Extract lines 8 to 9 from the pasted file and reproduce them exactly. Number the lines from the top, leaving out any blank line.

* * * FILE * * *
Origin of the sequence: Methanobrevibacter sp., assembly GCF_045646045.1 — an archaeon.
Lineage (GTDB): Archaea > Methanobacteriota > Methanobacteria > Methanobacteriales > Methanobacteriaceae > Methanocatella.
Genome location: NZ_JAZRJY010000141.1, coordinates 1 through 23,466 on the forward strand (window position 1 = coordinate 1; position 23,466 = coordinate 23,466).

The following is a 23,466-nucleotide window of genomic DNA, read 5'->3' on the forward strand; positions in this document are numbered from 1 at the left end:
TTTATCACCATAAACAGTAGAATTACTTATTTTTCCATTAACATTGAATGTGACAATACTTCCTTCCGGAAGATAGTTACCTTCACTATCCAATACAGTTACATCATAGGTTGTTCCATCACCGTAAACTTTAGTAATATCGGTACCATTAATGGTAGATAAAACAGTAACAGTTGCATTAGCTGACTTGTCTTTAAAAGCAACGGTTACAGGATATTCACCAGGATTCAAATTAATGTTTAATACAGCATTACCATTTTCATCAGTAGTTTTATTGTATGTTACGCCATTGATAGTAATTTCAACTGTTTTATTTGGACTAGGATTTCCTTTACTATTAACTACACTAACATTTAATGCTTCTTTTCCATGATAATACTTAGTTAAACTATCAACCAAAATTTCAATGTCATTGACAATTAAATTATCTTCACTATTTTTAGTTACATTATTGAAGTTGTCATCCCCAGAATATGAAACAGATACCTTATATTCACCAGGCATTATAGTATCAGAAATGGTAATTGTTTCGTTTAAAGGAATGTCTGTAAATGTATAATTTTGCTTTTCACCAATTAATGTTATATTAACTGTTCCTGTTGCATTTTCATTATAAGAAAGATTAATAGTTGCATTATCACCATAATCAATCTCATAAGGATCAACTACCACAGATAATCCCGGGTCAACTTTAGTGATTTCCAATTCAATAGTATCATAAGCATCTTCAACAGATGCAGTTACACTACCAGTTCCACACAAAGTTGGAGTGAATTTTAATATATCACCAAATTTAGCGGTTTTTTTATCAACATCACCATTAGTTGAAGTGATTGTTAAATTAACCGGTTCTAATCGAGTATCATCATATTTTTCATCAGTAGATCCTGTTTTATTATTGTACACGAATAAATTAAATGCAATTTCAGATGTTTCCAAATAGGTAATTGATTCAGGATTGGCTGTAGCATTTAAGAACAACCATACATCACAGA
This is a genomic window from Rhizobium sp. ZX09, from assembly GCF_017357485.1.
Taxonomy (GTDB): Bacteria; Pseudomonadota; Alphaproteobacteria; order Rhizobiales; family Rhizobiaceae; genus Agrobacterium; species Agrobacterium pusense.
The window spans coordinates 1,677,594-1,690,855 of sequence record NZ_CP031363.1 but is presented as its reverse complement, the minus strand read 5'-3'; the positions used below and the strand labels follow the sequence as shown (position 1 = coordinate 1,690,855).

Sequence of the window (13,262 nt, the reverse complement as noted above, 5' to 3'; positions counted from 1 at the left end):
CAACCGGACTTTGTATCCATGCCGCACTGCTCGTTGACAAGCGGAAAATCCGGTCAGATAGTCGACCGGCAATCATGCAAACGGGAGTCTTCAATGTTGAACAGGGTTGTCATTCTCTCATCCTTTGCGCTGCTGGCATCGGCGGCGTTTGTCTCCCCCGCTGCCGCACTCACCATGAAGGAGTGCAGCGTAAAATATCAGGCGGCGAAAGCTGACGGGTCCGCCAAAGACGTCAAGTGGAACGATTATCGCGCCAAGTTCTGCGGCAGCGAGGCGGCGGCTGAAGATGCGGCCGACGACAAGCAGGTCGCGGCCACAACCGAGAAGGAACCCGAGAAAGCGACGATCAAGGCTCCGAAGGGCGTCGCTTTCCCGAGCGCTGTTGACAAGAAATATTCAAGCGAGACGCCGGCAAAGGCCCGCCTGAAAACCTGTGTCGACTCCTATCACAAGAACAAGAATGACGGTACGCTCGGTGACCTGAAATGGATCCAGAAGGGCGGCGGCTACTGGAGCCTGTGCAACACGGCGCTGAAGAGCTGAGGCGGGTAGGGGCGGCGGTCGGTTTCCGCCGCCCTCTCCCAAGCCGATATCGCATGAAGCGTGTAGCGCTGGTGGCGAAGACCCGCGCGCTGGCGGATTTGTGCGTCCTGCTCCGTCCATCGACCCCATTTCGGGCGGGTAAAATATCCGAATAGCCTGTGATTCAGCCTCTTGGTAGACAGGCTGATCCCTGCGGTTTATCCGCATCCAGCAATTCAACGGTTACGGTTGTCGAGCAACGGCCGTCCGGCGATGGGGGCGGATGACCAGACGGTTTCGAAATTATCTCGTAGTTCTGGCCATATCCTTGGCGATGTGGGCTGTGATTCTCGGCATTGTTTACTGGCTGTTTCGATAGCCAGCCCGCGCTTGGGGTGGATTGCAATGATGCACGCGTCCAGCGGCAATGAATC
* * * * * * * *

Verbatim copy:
The window spans coordinates 1,677,594-1,690,855 of sequence record NZ_CP031363.1 but is presented as its reverse complement, the minus strand read 5'-3'; the positions used below and the strand labels follow the sequence as shown (position 1 = coordinate 1,690,855).

Sequence of the window (13,262 nt, the reverse complement as noted above, 5' to 3'; positions counted from 1 at the left end):